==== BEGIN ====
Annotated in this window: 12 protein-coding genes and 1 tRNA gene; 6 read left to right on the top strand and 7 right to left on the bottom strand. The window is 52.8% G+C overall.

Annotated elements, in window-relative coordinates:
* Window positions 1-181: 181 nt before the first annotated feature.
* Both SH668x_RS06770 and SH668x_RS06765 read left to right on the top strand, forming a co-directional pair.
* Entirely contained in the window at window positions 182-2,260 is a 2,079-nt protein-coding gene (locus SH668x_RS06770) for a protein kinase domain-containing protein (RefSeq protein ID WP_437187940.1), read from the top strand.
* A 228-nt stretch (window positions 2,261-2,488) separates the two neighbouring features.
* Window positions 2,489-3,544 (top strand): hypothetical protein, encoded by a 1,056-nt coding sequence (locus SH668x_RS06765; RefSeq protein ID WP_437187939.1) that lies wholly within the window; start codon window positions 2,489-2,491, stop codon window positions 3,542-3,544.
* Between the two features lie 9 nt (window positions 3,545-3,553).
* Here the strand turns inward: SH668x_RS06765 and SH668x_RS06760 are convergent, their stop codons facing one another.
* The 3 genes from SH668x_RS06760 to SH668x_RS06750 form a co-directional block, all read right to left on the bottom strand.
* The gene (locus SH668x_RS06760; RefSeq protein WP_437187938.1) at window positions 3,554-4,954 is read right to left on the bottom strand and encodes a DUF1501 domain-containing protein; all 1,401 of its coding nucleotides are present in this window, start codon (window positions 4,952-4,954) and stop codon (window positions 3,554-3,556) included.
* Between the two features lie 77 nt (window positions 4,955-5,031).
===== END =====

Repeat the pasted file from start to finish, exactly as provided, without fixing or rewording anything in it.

Annotated in this window: 12 protein-coding genes and 1 tRNA gene; 6 read left to right on the top strand and 7 right to left on the bottom strand. The window is 52.8% G+C overall.

Annotated elements, in window-relative coordinates:
* Window positions 1-181: 181 nt before the first annotated feature.
* Both SH668x_RS06770 and SH668x_RS06765 read left to right on the top strand, forming a co-directional pair.
* Entirely contained in the window at window positions 182-2,260 is a 2,079-nt protein-coding gene (locus SH668x_RS06770) for a protein kinase domain-containing protein (RefSeq protein ID WP_437187940.1), read from the top strand.
* A 228-nt stretch (window positions 2,261-2,488) separates the two neighbouring features.
* Window positions 2,489-3,544 (top strand): hypothetical protein, encoded by a 1,056-nt coding sequence (locus SH668x_RS06765; RefSeq protein ID WP_437187939.1) that lies wholly within the window; start codon window positions 2,489-2,491, stop codon window positions 3,542-3,544.
* Between the two features lie 9 nt (window positions 3,545-3,553).
* Here the strand turns inward: SH668x_RS06765 and SH668x_RS06760 are convergent, their stop codons facing one another.
* The 3 genes from SH668x_RS06760 to SH668x_RS06750 form a co-directional block, all read right to left on the bottom strand.
* The gene (locus SH668x_RS06760; RefSeq protein WP_437187938.1) at window positions 3,554-4,954 is read right to left on the bottom strand and encodes a DUF1501 domain-containing protein; all 1,401 of its coding nucleotides are present in this window, start codon (window positions 4,952-4,954) and stop codon (window positions 3,554-3,556) included.
* Between the two features lie 77 nt (window positions 4,955-5,031).